CLEVELAND, OH - OCTOBER 25:  James Jones #1 of the Cleveland Cavaliers receives his championship ring from owner Dan Gilbert before the game against the New York Knicks at Quicken Loans Arena on October 25, 2016 in Cleveland, Ohio.   NOTE TO USER: User expressly acknowledges and agrees that, by downloading and or using this photograph, User is consenting to the terms and conditions of the Getty Images License Agreement. (Photo by Ezra Shaw/Getty Images)
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James Jones has made a business of playing with LeBron James, and business is good.

Jones has ridden LeBron’s coattails to three contracts with the Cavaliers and appearances in five straight NBA Finals – the second-longest streak (behind LeBron’s six) outside the 1950s/60s Celtics:

But the 36-year-old Jones is preparing to retire.

Jason Lloyd of the Akron Beacon Journal:

Jones told the Beacon Journal he will retire after next season, which will be his 15th in the NBA. His ultimate dream is to ride off after three consecutive championships in Cleveland

“I know playing 15 years is a number where I can look back and I can be like, ‘I accomplished something,’ ” Jones said. “Fourteen vs. 15 may not be much, but to be able to say I played 15 years, that’s enough for me to hang ’em up.”

Jones’ contract expires after the season, so the Cavs will have a say in whether he returns. Safe to say if LeBron wants him back, Jones will be back.

But the Heat got into trouble relying on washed-up veterans around LeBron, wasting valuable roster spots on players who could no longer contribute.

Is that Jones? Not yet. Though he’s out of the rotation, he has still made 11-of-12 open 3-pointers this season. There’s a role for him as spot-up shooter when Cleveland needs one.

Still, the Cavaliers ought to be mindful of Jones’ likely decline over the next year and a half. Plus, it’s not a certainty he holds to his timeline. Cavs veterans have a history of changing their mind on retirement.

PBT Extra: What did Phil Jackson think he would accomplish with shot at ‘Melo?

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Phil Jackson wants us to know Carmelo Anthony can hold on to the ball too long and stall out the offense.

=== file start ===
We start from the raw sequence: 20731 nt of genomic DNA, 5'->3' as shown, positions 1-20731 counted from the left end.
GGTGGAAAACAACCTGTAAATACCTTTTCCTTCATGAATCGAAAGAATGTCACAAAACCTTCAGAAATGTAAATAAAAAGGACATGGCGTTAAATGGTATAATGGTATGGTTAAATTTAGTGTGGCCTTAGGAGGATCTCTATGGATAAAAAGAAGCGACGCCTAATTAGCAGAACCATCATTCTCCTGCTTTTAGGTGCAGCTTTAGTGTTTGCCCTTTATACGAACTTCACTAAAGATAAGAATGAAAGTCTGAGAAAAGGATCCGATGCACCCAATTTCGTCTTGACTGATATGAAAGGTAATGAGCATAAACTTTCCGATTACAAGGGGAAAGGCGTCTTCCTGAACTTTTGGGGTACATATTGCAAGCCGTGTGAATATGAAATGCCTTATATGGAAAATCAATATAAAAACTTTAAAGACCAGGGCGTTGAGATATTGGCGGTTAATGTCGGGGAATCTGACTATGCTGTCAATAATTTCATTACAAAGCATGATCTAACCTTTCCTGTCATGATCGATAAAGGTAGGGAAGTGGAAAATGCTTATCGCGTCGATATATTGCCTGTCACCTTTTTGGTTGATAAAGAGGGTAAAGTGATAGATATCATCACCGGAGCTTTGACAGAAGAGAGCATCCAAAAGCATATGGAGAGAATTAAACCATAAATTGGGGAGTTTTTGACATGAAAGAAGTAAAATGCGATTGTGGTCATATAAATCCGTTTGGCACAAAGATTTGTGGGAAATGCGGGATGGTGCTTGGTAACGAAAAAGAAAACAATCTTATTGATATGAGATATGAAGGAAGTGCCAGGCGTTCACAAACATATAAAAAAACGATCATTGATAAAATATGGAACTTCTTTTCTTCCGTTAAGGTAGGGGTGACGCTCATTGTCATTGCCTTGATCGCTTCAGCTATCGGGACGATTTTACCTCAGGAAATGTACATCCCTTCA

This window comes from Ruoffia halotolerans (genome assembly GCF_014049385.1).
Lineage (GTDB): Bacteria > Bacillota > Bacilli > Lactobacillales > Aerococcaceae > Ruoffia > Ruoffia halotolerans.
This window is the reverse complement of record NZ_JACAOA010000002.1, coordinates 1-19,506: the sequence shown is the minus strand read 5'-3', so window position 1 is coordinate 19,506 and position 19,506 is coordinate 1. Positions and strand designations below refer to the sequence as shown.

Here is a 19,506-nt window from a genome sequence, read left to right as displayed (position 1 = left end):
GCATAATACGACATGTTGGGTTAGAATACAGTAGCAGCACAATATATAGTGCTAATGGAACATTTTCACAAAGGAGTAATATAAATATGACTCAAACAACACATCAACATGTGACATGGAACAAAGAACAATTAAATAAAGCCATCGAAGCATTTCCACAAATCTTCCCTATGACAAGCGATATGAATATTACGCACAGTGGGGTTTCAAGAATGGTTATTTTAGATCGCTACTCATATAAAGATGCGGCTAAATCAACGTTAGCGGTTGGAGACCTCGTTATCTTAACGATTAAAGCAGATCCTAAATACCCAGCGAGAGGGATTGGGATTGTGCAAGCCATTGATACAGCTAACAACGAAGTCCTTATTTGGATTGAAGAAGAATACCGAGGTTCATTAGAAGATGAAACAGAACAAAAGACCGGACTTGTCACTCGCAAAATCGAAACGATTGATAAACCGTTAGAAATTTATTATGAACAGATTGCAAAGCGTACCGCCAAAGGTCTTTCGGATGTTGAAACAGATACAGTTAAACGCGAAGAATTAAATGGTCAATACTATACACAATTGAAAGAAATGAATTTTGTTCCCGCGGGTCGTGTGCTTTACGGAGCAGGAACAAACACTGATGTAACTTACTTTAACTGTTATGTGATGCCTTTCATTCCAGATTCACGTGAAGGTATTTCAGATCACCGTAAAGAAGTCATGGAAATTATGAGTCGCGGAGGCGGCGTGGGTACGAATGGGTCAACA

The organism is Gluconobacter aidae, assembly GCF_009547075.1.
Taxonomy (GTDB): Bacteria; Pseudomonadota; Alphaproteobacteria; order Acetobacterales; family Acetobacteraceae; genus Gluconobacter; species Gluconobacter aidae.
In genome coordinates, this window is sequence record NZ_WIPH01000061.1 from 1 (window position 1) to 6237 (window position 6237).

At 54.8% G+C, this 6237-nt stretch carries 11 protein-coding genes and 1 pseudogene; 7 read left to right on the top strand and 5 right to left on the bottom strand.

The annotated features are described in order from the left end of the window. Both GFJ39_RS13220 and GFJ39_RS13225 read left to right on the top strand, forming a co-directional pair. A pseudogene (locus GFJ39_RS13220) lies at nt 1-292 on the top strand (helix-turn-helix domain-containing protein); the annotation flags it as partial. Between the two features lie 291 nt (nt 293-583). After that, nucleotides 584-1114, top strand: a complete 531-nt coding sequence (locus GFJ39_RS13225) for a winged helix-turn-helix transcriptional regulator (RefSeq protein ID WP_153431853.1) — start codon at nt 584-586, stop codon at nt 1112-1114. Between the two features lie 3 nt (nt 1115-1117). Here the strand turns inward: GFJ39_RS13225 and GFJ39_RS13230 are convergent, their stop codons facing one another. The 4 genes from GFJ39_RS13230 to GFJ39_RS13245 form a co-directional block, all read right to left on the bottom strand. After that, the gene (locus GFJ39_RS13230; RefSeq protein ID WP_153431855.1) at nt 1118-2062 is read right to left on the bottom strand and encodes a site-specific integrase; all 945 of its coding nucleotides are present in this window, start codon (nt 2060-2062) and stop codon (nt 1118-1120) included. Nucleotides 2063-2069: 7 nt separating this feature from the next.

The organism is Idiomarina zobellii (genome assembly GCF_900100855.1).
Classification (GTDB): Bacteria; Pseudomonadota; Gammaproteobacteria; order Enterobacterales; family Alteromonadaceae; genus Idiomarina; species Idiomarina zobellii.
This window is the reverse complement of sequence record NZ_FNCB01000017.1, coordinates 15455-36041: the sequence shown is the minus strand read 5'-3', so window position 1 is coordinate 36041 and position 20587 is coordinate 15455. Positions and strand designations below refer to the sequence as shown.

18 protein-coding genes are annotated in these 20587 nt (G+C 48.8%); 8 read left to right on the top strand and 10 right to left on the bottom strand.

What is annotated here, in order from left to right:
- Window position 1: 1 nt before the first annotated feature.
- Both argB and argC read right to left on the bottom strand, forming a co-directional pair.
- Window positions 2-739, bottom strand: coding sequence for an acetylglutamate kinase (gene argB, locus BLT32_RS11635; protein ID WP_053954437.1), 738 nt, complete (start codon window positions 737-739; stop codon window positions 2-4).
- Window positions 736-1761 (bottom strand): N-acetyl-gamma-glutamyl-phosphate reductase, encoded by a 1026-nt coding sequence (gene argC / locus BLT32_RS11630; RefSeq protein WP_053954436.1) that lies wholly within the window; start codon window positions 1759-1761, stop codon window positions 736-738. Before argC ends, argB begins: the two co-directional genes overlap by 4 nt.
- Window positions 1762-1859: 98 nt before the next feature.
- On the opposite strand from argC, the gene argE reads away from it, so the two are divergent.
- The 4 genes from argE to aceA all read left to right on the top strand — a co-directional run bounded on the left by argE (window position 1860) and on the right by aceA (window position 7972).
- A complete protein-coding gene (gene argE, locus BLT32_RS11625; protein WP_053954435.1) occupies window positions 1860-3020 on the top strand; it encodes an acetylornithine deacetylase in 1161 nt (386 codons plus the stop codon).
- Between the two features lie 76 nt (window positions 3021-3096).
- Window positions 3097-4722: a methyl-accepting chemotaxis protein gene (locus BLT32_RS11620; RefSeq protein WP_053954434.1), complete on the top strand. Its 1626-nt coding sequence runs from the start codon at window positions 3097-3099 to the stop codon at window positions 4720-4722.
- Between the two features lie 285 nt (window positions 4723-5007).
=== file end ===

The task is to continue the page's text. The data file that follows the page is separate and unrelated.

Shocking. Such a revelation. It’s not like he knew that when he gave Anthony a five-year contract extension… oh, wait, everybody did know that already.

Which leads to my criticism of Jackson in this PBT Extra. Taking a shot at a player as a coach who sees said player every day comes off differently than the same thing from the ivory tower criticism of a GM. Plus, Jackson’s timing made no sense.

Carmelo Anthony says Phil Jackson’s comments “temporary black cloud over our heads”

NEW YORK, NY - DECEMBER 07:  Carmelo Anthony #7 of the New York Knicks and the rest of the bench react to the loss to the Cleveland Cavaliers at Madison Square Garden on December 7, 2016 in New York City. NOTE TO USER: User expressly acknowledges and agrees that, by downloading and or using this Photograph, user is consenting to the terms and conditions of the Getty Images License Agreement  (Photo by Elsa/Getty Images)
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The New York Knicks were on a four-game winning streak, they have looked like a potential playoff team in the East, team chemistry has been pretty good, and there seemed to be more sun shining on Madison Square Garden then we have seen in a few years.

So Phil Jackson decided that was a good time to a CBS Sports Show and take a shot at Carmelo Anthony, saying he could play the MJ/Kobe role, but he holds the ball too long on offense. Anthony wouldn’t comment on the shot at the time, then took to Instagram to express his frustration and displeasure.

How do we know for sure it was aimed at Jackson? Because on Friday Anthony said so, adding that Jackson’s comments were unnecessary. Here is what ‘Melo said, via Stephan Bondy of the New York Daily News.

“At the end of the day we’re playing good basketball,” Anthony said. “That’s the only thing that matters at this point. So any negativity that’s coming towards me or towards the team, I don’t think we need it at this point…

“I feel like we’re playing good basketball, and just to have a temporary black cloud over our heads,” he said. “I don’t know when the comments were made or the gist of them, I just know something was said.”

Anthony is spot on here. Jackson isn’t wrong that Anthony can hold the ball too long, but Jackson knew that when he gave Anthony a five-year contract extension. Also, the Sports VU camera data shows Anthony is holding the ball less and dribbling a little less than previous seasons.

But the real question: What did Jackson think he would accomplish with this? He’s too smart, too calculated — he doesn’t just say things to the press without a motive. But with everything going about as well as one could hope with the Knicks, and with Anthony not at a point in his career he’s going to change his game, what’s the point?

Anthony has a right to be ticked.